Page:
It seems like a great idea: A college policy that allow students to choose if they want test scores to be considered in the application process, easing pressure and leveling the playing field, especially for students who just aren’t great at taking tests.
While the trend keeps growing, however, some schools are tightening the requirements and some critics are saying colleges are benefitting more than students.
In the long run, the policy will probably mean more schools will have test-optional policies but will be more restrictive about it and have skewed numbers to promote themselves.
The concept, which first was offered about a decade ago, is now an option for more than 800 post-secondary institutions, according to the National Association for Fair and Open Testing, a vociferous critic of standardized testing. While many of these schools are specialty or religious schools, there’s no denying that opting out is increasingly an option.
While test-optional policies have not accomplished all that was promised, they will continue to be implemented at a growing number of colleges, says Andrew Belasco, CEO of College Transitions, a college admissions research and consulting firm in Athens, Ga. Selective schools, however, will continue to require testing in part because scores are a way to quickly screen large numbers of applicant - and they simply don’t need to to compete for opt-out students, he says.
But Belasco is among those who say that the while the no-test policy has merit, it also has limitations. “It is certainly valuable on its face, but I think there are legitimate concerns about how some schools are using the policy to their benefit,” he says.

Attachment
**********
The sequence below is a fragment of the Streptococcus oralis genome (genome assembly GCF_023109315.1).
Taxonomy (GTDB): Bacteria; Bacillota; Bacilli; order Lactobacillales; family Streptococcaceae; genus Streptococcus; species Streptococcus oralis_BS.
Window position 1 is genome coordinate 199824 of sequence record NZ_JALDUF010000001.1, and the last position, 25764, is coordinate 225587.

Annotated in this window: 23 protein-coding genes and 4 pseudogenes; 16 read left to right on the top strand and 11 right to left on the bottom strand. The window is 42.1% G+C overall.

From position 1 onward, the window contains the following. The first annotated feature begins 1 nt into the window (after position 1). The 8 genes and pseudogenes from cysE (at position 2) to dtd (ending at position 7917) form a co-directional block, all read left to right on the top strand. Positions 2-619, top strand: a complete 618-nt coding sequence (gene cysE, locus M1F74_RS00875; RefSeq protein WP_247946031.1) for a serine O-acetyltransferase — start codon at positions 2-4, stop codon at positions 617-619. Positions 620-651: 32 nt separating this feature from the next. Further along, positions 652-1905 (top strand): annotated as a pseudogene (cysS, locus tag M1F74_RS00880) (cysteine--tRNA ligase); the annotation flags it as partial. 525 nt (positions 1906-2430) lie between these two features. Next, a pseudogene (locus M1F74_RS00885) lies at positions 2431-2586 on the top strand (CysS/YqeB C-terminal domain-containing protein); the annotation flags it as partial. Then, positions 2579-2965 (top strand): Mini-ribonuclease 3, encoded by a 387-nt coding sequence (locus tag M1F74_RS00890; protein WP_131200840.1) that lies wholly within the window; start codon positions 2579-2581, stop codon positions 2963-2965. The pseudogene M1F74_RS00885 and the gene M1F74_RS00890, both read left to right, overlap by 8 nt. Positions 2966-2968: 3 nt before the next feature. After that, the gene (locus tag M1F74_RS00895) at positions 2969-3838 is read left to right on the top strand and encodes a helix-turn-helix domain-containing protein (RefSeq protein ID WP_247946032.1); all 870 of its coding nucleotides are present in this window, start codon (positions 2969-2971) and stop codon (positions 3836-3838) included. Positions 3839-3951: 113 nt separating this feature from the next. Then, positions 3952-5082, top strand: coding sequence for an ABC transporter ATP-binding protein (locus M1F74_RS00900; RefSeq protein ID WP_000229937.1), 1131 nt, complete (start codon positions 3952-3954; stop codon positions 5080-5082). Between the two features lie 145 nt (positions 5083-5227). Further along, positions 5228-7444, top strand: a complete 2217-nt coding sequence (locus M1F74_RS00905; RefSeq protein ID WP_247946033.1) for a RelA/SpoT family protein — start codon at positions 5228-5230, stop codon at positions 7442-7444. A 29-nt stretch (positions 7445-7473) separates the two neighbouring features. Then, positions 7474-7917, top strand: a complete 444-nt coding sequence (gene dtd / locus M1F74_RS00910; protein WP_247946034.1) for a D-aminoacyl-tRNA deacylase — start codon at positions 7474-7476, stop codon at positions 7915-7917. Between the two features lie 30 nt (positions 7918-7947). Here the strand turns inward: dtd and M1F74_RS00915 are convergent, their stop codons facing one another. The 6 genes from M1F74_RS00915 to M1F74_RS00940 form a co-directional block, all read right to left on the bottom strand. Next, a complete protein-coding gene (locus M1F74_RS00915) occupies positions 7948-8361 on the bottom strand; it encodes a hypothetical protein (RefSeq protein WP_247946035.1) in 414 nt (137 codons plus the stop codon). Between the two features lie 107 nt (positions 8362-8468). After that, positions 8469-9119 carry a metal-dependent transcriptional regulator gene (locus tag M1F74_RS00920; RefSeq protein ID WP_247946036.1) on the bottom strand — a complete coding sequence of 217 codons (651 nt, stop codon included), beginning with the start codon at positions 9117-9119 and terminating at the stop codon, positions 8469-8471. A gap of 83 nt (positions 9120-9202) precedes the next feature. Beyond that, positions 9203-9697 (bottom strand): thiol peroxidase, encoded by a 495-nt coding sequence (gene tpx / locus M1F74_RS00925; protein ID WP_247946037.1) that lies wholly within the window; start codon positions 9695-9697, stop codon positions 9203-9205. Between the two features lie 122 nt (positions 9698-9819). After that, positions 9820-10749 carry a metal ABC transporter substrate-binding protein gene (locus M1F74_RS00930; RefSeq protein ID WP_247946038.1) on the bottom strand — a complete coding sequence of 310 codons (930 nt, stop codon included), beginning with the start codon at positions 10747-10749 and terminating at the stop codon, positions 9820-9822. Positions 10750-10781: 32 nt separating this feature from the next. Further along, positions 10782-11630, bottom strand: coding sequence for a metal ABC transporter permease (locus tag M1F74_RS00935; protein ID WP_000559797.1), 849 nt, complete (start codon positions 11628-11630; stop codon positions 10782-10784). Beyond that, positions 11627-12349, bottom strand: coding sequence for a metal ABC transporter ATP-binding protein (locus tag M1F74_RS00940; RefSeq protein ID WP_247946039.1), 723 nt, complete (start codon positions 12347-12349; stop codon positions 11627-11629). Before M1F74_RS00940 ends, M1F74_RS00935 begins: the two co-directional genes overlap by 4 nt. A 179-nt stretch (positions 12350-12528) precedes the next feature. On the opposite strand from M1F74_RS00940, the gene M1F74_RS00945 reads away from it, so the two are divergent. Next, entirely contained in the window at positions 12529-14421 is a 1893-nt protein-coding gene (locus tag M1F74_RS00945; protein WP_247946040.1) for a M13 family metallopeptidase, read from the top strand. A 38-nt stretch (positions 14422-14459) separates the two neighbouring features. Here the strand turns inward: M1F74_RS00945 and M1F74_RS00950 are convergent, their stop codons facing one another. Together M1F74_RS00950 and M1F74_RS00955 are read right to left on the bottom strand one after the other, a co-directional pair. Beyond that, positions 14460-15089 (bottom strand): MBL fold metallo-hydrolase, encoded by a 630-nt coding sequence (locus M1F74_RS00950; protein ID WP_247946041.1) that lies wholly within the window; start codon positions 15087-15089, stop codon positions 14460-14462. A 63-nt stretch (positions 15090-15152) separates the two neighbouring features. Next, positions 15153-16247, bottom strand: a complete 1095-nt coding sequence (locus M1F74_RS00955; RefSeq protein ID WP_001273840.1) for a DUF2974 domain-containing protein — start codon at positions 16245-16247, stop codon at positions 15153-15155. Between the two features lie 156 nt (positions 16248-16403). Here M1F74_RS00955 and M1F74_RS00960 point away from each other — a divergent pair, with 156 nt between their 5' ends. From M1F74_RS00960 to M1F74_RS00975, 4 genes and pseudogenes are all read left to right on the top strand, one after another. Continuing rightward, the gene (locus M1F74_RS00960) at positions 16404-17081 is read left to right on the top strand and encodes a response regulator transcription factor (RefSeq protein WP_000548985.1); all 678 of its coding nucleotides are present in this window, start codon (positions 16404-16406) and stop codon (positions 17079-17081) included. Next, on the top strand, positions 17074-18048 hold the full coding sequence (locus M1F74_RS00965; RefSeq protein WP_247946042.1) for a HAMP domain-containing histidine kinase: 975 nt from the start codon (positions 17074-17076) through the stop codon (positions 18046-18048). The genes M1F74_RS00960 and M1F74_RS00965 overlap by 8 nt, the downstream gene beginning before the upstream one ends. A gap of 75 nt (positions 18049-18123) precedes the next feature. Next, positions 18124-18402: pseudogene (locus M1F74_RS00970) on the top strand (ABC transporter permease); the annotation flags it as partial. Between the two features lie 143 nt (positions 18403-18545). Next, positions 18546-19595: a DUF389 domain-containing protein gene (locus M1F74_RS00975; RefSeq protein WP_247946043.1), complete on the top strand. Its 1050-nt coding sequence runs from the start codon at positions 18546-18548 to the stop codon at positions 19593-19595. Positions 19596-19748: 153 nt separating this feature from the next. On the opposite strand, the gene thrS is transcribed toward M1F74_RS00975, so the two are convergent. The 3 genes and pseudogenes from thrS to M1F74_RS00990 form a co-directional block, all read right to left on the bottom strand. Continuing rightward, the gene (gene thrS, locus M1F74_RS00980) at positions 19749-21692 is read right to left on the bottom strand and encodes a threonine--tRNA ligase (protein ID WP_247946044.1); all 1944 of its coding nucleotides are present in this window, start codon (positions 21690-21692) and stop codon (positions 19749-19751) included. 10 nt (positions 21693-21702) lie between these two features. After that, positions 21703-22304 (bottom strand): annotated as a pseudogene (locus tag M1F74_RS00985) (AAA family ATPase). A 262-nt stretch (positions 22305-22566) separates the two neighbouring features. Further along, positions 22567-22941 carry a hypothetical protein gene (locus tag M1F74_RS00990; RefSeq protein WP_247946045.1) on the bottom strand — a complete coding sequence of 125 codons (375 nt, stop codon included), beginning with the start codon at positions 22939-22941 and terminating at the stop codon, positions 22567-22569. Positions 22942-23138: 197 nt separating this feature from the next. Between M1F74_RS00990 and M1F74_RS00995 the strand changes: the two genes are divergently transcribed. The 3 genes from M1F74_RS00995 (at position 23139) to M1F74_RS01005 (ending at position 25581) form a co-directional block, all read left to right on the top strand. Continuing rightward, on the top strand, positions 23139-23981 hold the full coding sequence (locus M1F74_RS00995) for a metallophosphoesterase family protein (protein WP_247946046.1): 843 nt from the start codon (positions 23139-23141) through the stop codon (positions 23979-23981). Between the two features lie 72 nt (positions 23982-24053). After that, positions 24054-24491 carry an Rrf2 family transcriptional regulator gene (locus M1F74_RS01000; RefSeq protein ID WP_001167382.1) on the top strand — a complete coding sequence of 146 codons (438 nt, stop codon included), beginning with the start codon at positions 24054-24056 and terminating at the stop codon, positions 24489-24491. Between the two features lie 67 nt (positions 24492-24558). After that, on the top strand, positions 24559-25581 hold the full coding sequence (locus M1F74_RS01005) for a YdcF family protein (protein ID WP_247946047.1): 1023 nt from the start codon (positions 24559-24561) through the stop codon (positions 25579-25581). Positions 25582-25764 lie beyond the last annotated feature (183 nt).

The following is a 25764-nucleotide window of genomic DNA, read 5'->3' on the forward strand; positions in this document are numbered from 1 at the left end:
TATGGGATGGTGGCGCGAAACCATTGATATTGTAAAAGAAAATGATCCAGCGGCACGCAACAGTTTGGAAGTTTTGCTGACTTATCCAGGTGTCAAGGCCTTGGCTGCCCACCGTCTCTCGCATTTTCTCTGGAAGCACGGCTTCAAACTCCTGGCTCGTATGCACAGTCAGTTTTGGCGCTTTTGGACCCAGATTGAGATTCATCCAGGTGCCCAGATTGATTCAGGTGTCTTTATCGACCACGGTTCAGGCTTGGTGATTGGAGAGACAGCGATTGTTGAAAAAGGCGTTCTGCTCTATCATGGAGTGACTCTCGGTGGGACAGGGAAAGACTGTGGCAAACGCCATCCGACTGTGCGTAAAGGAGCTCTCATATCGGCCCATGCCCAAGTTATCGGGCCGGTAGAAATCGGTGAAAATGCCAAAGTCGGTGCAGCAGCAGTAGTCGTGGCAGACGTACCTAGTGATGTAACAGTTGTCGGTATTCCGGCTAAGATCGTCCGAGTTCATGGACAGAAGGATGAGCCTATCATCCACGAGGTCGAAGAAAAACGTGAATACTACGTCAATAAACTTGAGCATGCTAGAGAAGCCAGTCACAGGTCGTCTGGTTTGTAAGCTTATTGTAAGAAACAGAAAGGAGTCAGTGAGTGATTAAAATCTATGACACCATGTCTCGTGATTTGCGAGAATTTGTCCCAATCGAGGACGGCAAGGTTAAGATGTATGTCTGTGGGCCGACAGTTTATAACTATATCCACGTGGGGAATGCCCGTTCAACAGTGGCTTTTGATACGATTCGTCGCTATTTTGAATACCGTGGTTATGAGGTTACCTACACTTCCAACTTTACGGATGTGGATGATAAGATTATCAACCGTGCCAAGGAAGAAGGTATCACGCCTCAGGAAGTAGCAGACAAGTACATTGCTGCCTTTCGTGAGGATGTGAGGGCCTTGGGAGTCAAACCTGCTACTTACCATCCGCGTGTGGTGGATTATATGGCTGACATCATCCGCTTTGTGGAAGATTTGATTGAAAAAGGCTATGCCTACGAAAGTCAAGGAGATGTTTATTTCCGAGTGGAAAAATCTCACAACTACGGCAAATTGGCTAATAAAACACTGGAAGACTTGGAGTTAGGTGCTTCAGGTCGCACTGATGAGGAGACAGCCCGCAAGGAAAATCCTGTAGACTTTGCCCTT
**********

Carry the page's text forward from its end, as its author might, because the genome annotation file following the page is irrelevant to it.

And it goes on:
And, based on a College Transitions report, the policy has not helped minority and/or low-income students get into schools.
Debbie Stier, author of the book “The Perfect Score Project: Uncovering the Secrets of the SAT” notes in an article in Time Magazine, that the policy may mean some students are not eligible for merit aid. It can also skew college rankings by eliminating the lowest test scores and increasing the number of applicants (implying that the school is more exclusive).
Despite the concerns, however, Lori Potts Dupre, an educational consultant who helps families in suburban Washington, D.C., says that there are benefits.
“I have seen more students who are interested in the test-optional schools and more schools offering it,” she says. “And it makes sense. We know a student's academic record over four years in high school is a much better indicator of how they will perform in college anyway.”
Even some selective schools such as St. John’s College, Sarah Lawrence, and Bryn Mawr colleges, and tech schools such as Worcester Polytech Institute have implemented the policy.
“There are many really talented students who are not good at taking tests,” she says. “So, if nothing else, just knowing that low test scores won't completely restrict their ability to apply to a broad array of schools is a huge relief.”